I remember running around with cousins after dark, mosquito-bitten, but too busy catching elusive fireflies between fingertips to care; squealing as they tickled my palms and fairly throwing them into the jar we were collecting them in. The flash of fireflies against the dark night sky is like nothing else I've ever seen--like watching thousands of cameras with their flashes going off all at once.

I remember groaning when Mama called us to come in from outdoors, not realizing how tired we really were until we had been tumbled into our pajamas and tucked into bed, eyelids heavy with dreams.

I remember my mother's soft kiss as she whispered in my ear the song she sang to me nearly every night, and I remember how I would pretend that I was asleep, and she would pretend that I was asleep--I, for the sake of being tucked into bed, and she, for the sake that I could be tucked into bed sooner. And for many years I truthfully thought I tricked her...

I remember all of these things so fondly, with a touch of something that is almost painfully sweet. There is nothing quite like a happy childhood.

It's growing close to that time of year again, when I begin to get strange longings for root beer and watermelon, and wish to sleep out under the stars. And all I can think of is how thankful I am to be alive; to be so blessed that I have the chance to have another happy summer; to be able to spend this time with my family that I love so much.

I'm a strange sort of a girl who thinks that nothing could be better.

Friday, June 13, 2008


Grace Kelly

I love this photo and I love this dress Grace is wearing. I don't know if I could pull off that color, but isn't the style simply scrumptious? I can't help falling in love with so many vintage dresses. I find myself pouring over one old photo after another and my list of "hope-to-make" outfits grow and grow. By the way, don't you love her hairstyle?

Happy Birthday, Dear...

My sister Sarah and I are about as different as two people can be. Oh, on fundamental and Very Important Things, we think alike, but that's about it. She says black and I say white. In a good-natured, but never-the-less, serious sort of way. We love to laugh at ourselves.

While I'm a romantic and dreamer, she's practical almost to a fault and I'm simply convinced that she comes from the sturdy, pioneer-stock, side of the family.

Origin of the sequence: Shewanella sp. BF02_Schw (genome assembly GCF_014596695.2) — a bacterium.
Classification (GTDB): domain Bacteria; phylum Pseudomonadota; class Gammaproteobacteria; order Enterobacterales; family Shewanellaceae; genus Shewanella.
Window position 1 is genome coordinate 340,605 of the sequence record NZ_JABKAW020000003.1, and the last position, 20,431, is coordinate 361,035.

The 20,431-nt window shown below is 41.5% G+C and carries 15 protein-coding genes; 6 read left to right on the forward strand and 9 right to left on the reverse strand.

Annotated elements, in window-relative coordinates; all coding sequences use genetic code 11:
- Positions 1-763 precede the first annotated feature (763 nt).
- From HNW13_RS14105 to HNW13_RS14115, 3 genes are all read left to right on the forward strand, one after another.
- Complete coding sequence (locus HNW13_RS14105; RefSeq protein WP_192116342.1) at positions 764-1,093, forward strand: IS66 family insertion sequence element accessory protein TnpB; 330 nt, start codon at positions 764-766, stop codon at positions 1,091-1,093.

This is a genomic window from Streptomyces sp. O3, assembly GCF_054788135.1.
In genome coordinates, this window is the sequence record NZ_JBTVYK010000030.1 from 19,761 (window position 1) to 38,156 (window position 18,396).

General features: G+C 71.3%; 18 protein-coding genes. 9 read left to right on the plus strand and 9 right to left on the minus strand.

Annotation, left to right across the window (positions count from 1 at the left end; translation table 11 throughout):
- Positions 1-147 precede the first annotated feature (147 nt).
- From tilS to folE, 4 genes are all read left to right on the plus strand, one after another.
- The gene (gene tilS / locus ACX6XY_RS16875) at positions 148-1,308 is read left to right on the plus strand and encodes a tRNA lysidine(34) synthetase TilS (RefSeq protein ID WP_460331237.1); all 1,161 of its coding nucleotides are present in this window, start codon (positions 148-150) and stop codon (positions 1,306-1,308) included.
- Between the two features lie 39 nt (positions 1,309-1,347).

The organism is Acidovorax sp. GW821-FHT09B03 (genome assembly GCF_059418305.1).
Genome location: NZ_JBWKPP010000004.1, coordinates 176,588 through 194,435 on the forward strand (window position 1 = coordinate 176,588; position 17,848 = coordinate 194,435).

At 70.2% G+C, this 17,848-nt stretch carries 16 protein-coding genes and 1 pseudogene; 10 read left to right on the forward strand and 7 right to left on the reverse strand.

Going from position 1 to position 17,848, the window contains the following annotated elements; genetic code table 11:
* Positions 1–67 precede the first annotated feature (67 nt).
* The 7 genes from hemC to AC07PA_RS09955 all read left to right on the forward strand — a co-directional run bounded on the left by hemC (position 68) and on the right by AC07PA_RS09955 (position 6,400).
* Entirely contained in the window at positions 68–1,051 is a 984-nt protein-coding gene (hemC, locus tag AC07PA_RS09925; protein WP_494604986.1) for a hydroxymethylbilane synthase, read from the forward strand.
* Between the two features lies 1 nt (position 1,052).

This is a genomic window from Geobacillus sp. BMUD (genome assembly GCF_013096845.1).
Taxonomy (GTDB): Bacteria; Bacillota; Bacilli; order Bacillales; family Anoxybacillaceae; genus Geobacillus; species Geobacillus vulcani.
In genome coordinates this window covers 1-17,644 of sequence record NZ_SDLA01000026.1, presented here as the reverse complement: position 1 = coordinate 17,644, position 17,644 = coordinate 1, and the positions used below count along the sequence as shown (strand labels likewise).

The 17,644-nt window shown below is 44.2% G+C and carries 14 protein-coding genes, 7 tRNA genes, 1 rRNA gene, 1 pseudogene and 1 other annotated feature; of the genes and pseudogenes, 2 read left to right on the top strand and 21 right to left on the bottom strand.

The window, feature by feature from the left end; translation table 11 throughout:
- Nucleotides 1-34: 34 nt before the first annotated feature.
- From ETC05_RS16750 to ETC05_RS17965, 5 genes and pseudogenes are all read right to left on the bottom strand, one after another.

She loves working in her vegetable garden, while I love my roses and flower gardens. She thinks that everything you own has to serve a practical purpose, while I think sometimes an object is worth owning just for beauty's sake. Sometimes we don't understand why the other likes what she does...but we always have fun.

I don't know what I would do without her. She is my kindred spirit; my best friend. We share a love for all things vintage and we both adore old movies. We can talk and laugh until the wee hours of the morning, and there is nothing we like better after a long hard day's worth of work, than to sit together, with the house all dark and quiet and everyone else asleep, and watch an old movie and knit.

I guess all I'm trying to say, Sarah, is...I love you. I know this is a few days late, but I wanted to wish you a happy birthday, and year, just the same.

And, Emma...I was so delighted to find that you shared a birthday with my sister. You are such a sweet girl...someone I consider a friend, though we've never met. Many blessings!

Thursday, June 12, 2008

Book Meme...

Clare tagged me for a book meme. I've never done one of these, but since it's about books--one of my very favorite-est things--it should be fun!

Link to the person that tagged you, post the rules somewhere in your meme, answer the questions, tag six people in your post, let the tagees know they’ve been chosen by leaving a comment on their blog, let the tagger know your entry is posted.

Who is your all-time favorite author and why?